Overall growth in hospital spending accelerated from 4.6 percent in 2014 to 5.6 percent in 2015, with hospital spending reaching $1 trillion and remaining at 32 percent of total spending. The actuary’s report blamed greater “use and intensity of services” for the 2015 hospital spending increases. Specifically, the number of inpatient days increased by 1.8 percent and the number of hospital discharges increased by 1.2 percent. Both measures increased in 2014 and again in 2015, marking the first time both increased in consecutive years since tracking of the measures began in 2005.

Hospital spending increases occurred primarily in Medicaid (9.5 percent increase) and private insurance (9.1 percent).

Medicaid enrollment grew by 5.7 percent in 2015, which was down from 11.1 percent in 2014. However, Medicaid per-enrollee spending accelerated in 2015 to a 3.8 percent increase from 0.4 percent in 2014. That jump happened despite the fact that only three states expanded eligibility—as authorized by the ACA—in 2015, compared with 26 states in 2014.

“What we’re seeing is the impact of expanded coverage has got a lag to it,” Roehrig said, referring to delayed utilization. “It takes a while.”

Roehrig said he did not expect such a utilization surge to continue into 2016.

Hughes-Cromwick noted that of the 26 states that expanded Medicaid eligibility in 2014, many did not do so until later in the year.

Other factors driving increased growth in Medicaid hospital spending included an increase in the number of states that offered supplemental payments to hospitals in 2015, said Micah Hartman, a statistician in the Office of the Actuary. Supplemental payments comprised 49.2 percent of all state payments to inpatient and outpatient hospitals in 2015, according to a report by the Medicaid and CHIP Payment and Access Commission.

Increased hospital spending also was described as a major factor in the strong growth in spending on private health insurance, and stemmed from both more enrollees and greater per-enrollee spending.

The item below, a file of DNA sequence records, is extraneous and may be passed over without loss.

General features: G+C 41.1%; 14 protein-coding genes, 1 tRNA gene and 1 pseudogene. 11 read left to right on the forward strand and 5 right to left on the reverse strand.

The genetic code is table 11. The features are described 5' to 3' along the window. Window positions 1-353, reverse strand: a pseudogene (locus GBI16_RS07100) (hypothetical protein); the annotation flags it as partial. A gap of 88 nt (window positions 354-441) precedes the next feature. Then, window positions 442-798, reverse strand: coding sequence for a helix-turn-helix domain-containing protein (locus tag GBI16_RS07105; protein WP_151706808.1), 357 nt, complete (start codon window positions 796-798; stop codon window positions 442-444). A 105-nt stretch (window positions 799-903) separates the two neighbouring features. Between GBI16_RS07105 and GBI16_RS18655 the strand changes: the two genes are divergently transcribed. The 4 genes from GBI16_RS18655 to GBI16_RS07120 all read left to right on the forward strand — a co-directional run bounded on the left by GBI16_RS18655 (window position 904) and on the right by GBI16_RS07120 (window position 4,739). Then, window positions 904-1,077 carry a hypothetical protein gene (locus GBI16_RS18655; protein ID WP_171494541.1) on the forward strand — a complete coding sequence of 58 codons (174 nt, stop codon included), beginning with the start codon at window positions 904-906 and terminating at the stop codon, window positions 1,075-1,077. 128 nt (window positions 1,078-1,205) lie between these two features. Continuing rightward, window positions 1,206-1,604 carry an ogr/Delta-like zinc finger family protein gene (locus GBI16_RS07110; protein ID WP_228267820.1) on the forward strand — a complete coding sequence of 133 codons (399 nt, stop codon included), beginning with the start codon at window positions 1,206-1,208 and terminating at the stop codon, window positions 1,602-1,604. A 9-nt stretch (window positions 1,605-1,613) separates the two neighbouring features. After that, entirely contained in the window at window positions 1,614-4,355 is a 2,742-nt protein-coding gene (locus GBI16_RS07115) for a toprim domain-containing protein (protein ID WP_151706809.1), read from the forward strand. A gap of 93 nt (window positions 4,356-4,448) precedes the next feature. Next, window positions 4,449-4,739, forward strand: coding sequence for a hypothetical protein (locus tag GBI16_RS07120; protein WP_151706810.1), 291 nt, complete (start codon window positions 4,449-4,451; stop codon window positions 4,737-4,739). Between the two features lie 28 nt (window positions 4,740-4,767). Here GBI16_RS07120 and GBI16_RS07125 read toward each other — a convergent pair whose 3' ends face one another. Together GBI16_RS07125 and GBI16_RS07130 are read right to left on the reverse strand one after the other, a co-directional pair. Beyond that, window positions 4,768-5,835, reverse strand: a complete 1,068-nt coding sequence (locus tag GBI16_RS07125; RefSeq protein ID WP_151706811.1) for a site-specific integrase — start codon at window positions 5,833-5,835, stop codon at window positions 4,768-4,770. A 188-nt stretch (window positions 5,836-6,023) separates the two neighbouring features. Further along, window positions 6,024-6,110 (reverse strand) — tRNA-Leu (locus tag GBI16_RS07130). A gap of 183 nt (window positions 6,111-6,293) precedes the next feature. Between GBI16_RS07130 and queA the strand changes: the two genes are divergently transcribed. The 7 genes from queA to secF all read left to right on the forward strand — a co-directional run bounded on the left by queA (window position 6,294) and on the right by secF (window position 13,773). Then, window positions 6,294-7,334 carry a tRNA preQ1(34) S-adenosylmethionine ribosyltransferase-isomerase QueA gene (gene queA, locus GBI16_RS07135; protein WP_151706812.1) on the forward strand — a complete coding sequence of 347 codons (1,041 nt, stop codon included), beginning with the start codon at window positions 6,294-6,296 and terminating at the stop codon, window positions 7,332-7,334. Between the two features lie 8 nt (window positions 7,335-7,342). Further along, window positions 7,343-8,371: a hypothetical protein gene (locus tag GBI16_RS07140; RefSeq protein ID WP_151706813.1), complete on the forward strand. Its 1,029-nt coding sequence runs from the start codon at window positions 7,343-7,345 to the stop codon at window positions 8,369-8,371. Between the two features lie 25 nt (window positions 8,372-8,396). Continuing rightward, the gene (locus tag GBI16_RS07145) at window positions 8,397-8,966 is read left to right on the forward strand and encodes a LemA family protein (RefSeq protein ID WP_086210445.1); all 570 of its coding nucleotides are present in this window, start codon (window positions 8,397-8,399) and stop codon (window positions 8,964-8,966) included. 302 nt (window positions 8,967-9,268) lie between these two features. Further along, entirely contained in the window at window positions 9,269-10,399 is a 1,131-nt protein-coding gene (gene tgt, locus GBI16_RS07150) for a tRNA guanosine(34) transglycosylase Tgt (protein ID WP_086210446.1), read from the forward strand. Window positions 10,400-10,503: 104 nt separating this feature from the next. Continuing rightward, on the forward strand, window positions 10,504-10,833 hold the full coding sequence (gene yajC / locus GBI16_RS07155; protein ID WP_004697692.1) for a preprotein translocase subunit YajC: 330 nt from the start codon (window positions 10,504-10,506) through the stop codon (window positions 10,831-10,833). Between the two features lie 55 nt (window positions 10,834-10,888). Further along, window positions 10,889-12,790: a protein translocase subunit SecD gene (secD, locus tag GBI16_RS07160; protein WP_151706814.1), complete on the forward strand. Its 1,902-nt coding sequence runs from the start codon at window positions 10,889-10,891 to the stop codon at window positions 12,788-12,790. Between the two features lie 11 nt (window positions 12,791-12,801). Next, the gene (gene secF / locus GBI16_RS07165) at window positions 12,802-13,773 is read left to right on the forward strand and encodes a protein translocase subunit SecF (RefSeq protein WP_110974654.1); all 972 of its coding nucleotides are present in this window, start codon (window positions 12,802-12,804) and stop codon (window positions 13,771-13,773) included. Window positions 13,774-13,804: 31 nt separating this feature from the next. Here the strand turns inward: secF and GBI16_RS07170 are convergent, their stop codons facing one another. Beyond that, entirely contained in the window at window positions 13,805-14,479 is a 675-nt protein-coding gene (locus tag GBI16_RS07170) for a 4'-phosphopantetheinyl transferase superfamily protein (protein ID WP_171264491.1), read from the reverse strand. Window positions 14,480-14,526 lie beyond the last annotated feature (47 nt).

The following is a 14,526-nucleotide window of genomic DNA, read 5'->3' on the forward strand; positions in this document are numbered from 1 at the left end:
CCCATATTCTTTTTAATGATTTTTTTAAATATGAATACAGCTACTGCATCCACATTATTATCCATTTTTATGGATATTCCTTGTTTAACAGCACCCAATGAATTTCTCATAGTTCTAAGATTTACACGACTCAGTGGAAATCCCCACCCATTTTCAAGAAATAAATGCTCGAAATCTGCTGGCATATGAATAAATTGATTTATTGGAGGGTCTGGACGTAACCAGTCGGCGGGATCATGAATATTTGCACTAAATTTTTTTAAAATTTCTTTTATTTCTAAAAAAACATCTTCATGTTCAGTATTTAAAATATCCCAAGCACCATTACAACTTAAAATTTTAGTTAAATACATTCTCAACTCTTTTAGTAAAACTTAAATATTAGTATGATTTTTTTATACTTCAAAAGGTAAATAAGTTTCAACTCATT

Hartman noted at a media briefing that research has found that newly covered enrollees in individual coverage “tend to be sicker, use more services, and had additional chronic conditions compared to populations that were previously insured.”

The apparent increase in those characteristics among the commercially insured population also echoed insurer concerns used to justify steep ACA marketplace rate increases and, in some cases, departures from the marketplaces due to significant losses, Hughes-Cromwick said.

Overall Acceleration

The growth in hospital spending also was cited as factor in the acceleration in U.S. healthcare spending to 5.8 percent in 2015, up from 5.3 percent in 2014. That increase also was greater than the 5.5 percent increase that the Office of the Actuary projected in a report five months ago, a difference driven in part by $17 billion in additional hospital spending.

The increase beyond the Actuary’s July projection was “not Earth-shaking,” Roehrig said. But the greater spending increase does appear to reduce the chance that spending growth will slow in 2016 as projected in the same Actuary report.

That overall healthcare spending slowdown looks even less likely based on the 2016 data that Altarum has collected thus far.

“That’s not a good sign if utilization and intensity rises faster than we are expecting—we already know prices are rising faster,” Hughes-Cromwick said. “It’s hard to see how we’re going to get to this 4.8 percent number that they projected for 2016 a few months ago.”

Rich Daly is a senior writer/editor in HFMA’s Washington, D.C., office. Follow Rich on Twitter: @rdalyhealthcare

Publication Date: Monday, December 05, 2016